First published: March 1998
The first nine months of the Labour government have confirmed that Tony Blair is not simply ‘another’ right wing Labour leader. Blair’s project is to dismantle the Labour Party as a party based on the unions, to destroy the elements of democracy which exist within the party and to transform the British political party system, through electoral reform, to make possible a long-term governmental alliance with the Liberal Democrats and, if possible, the Heseltine-Clarke wing of the Tory Party. The obstacle to this project is the Labour left – linked to the growing opposition to Blair’s attacks on the welfare state in the labour movement.
Blair and Mandelson believe, like those who walked out of Labour to form the SDP in 1981, that the risk of political radicalisation by the trade unions linking up with the left in the constituencies and parliament, makes the traditional mechanisms for right wing control of the Labour Party unsafe. But, unlike the SDP, Blair is using the central apparatus of the party and of government, to try to break up the Labour Party’s structures from within.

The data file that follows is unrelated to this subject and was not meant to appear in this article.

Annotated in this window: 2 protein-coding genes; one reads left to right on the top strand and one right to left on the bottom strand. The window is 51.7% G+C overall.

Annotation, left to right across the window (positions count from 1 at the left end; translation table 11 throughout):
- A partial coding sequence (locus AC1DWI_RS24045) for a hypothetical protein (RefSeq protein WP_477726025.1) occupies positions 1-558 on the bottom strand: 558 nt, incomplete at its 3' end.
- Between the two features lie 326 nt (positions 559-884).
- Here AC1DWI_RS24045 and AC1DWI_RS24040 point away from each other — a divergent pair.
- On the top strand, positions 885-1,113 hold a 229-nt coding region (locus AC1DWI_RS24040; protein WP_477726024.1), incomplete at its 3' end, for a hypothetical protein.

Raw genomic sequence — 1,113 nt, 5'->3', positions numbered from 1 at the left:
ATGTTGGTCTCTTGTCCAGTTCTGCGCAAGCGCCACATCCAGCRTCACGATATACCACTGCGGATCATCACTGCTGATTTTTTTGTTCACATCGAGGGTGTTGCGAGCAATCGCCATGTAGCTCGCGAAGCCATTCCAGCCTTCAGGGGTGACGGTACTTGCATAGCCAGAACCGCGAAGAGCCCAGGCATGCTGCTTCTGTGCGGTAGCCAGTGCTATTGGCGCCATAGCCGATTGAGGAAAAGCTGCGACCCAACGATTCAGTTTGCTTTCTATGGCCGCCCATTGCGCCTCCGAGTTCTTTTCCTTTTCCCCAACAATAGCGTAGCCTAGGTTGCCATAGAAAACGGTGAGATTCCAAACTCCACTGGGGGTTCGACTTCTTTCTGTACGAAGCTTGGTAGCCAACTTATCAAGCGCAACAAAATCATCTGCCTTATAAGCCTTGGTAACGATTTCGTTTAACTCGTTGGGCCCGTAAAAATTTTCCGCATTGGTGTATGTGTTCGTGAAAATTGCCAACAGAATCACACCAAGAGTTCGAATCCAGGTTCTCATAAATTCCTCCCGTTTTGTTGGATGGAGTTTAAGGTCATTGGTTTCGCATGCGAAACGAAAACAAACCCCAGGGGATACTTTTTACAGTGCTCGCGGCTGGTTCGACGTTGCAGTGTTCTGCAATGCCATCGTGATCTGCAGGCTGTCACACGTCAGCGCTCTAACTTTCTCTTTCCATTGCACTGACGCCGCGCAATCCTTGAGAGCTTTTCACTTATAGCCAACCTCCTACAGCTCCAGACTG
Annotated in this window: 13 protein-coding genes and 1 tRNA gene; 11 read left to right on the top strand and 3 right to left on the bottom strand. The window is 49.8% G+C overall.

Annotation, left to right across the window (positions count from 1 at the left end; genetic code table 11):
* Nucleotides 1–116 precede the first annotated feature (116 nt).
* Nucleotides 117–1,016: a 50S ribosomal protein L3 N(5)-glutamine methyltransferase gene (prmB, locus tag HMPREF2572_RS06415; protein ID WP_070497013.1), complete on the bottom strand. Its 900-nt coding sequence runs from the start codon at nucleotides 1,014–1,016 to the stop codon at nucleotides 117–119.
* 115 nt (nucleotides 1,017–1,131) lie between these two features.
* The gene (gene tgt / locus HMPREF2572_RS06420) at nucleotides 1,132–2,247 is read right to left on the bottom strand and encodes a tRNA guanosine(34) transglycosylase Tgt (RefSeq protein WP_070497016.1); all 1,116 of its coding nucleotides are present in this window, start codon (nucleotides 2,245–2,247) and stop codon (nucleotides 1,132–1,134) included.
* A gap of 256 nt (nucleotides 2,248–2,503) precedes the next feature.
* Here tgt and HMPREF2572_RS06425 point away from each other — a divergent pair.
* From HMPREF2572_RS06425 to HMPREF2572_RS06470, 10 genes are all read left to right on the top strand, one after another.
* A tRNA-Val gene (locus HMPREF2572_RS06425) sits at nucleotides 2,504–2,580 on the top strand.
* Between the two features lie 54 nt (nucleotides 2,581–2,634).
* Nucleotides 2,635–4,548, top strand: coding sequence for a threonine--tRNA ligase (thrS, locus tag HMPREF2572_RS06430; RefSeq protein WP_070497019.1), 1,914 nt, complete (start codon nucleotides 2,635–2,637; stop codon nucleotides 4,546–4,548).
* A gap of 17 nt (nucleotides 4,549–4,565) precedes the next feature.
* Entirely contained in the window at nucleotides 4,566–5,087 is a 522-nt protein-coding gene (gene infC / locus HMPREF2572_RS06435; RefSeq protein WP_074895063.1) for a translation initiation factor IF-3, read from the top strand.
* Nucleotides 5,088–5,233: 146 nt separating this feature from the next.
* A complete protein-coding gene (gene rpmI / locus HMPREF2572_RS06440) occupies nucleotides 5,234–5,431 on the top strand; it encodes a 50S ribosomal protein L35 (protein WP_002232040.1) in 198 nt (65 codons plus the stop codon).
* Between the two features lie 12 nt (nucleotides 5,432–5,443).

His proposal for a ‘patriotic alliance’ with Paddy Ashdown and the Heseltine wing of the Tories, to campaign for British entry into the European single currency, is the long term political cutting edge of this project. He is bidding to exploit the split between big business and the Tories over the European Union. In essence, Blair is telling big business that a sanitised Labour Party moving away from the unions and into alliance with the Liberal Democrats is a safer bet than a Tory Party which may not be able to win another general election. He is reinforcing this message by giving a leading role in his government to private businessmen while ceremonially keeping the unions at arm’s length.